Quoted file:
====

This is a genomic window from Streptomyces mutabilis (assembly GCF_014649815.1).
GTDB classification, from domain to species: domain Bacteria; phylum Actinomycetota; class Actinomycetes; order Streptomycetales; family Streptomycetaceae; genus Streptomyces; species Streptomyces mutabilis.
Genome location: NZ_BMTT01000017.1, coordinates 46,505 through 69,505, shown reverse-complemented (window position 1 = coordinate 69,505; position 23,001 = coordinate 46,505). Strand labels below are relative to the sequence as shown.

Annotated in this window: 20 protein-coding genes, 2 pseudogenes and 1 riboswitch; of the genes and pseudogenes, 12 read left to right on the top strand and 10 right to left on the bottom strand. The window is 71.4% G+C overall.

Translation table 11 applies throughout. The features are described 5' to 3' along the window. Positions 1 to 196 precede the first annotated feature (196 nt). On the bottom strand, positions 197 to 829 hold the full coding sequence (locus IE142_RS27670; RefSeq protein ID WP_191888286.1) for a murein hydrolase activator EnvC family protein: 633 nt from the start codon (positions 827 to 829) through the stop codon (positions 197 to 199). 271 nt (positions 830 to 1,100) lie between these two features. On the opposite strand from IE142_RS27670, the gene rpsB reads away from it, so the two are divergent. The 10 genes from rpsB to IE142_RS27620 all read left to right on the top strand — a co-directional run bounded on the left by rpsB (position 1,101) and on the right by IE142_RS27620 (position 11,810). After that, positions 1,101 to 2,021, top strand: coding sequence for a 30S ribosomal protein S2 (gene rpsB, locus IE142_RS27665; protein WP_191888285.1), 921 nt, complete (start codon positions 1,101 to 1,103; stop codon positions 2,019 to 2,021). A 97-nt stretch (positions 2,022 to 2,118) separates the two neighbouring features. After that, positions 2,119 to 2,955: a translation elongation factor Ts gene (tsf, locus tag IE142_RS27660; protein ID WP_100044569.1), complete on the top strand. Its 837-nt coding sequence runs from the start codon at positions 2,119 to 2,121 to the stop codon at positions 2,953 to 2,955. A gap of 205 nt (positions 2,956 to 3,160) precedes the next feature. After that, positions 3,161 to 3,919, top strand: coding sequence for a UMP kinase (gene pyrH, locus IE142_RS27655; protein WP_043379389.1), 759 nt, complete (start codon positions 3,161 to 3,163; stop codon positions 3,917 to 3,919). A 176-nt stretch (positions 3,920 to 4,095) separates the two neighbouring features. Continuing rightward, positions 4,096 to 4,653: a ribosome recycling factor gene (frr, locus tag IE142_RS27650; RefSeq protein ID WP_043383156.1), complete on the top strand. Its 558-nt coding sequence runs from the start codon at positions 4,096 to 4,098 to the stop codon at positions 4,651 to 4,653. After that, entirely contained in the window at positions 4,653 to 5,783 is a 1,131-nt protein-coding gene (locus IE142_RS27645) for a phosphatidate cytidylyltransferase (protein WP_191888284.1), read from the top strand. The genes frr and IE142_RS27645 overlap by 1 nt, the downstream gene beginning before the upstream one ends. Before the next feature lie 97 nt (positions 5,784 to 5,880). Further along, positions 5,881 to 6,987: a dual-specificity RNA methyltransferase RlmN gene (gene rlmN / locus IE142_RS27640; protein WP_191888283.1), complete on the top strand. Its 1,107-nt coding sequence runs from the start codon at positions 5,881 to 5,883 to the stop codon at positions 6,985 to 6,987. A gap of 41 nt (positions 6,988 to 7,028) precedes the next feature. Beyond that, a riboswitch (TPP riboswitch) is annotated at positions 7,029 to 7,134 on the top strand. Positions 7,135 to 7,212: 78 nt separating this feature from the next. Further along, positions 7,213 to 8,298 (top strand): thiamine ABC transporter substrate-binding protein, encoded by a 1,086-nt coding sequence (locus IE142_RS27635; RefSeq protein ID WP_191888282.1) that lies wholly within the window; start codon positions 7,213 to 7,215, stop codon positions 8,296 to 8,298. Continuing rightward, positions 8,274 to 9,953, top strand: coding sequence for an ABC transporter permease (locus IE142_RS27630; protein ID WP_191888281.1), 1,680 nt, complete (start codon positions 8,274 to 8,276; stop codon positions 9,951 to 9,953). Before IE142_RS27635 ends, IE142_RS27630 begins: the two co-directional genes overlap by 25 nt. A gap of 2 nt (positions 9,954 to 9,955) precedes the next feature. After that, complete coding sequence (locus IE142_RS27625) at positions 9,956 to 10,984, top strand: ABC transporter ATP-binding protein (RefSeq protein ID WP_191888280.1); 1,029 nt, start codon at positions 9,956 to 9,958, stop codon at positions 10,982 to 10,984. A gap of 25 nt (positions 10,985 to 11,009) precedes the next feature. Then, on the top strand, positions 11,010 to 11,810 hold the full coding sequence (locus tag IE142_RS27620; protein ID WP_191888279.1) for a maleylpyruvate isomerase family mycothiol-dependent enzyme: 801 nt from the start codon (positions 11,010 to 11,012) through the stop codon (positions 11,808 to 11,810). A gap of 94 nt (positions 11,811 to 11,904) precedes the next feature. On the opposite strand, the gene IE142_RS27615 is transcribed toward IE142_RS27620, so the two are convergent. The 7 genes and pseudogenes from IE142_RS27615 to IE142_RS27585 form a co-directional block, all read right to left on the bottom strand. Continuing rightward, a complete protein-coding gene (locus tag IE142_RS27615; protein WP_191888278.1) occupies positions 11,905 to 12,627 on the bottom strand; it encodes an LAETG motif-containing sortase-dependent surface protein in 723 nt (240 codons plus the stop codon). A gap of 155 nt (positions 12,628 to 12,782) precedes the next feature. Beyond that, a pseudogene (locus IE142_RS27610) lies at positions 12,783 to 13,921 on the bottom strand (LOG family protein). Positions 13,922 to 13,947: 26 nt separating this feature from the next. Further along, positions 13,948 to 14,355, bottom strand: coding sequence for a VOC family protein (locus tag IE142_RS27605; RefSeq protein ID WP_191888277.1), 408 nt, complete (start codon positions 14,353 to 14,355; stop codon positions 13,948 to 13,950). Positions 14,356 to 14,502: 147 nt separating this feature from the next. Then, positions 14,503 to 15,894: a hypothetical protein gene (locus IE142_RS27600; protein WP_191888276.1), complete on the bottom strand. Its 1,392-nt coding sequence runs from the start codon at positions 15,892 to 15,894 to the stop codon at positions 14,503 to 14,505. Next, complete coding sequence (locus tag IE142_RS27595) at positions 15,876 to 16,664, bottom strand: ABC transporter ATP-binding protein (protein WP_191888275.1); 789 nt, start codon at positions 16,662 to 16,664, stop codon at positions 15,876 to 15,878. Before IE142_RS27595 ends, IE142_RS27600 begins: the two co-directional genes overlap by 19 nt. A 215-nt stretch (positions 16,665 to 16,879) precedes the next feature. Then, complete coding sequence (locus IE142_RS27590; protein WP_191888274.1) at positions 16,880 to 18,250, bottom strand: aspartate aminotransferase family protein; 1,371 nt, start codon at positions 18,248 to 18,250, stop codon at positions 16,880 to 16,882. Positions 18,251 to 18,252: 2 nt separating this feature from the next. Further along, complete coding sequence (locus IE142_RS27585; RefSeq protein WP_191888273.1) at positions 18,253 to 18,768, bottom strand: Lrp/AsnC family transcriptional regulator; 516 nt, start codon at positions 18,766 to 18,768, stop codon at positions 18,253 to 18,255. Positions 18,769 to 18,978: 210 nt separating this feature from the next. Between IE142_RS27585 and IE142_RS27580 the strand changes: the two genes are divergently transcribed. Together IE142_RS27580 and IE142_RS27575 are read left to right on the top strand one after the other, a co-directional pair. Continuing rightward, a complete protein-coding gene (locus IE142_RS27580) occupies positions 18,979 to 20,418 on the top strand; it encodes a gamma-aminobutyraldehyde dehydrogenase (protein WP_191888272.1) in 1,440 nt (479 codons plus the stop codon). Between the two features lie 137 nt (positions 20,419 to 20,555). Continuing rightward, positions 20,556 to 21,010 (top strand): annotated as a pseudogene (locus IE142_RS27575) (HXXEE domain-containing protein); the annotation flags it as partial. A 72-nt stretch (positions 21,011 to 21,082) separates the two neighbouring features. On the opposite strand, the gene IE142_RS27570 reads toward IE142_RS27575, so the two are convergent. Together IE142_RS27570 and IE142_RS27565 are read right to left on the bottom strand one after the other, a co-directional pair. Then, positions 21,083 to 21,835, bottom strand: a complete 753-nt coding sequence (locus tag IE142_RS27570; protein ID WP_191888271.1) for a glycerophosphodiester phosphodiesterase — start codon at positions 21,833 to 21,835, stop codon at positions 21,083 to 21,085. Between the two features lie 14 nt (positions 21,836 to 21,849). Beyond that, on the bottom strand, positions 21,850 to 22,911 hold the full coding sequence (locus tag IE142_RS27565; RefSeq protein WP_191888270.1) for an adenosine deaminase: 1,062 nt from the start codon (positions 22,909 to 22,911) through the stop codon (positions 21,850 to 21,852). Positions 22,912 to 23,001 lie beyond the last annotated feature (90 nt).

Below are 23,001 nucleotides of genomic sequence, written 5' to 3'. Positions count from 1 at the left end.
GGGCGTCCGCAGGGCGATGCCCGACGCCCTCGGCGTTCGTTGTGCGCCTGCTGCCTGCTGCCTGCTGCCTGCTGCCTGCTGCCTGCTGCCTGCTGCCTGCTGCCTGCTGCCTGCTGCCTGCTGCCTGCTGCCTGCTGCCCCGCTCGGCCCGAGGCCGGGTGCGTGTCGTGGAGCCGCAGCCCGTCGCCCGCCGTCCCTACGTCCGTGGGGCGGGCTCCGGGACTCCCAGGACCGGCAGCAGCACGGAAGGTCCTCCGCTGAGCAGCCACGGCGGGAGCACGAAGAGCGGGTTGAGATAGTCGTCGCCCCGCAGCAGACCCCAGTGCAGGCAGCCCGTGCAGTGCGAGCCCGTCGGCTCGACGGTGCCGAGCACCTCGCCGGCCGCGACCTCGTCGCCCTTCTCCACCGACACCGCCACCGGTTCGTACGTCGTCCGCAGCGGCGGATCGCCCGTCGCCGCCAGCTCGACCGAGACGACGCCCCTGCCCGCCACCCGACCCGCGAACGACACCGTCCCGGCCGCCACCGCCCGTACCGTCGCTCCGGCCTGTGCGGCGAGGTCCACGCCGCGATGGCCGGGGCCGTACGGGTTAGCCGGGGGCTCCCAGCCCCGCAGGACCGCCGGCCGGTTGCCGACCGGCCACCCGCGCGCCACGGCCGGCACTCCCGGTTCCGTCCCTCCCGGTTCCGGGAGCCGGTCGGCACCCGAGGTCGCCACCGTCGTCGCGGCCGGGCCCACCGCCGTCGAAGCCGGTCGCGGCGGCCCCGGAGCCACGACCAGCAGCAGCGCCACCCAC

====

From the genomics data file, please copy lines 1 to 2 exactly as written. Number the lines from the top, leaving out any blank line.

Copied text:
This is a genomic window from Streptomyces mutabilis (assembly GCF_014649815.1).
GTDB classification, from domain to species: domain Bacteria; phylum Actinomycetota; class Actinomycetes; order Streptomycetales; family Streptomycetaceae; genus Streptomyces; species Streptomyces mutabilis.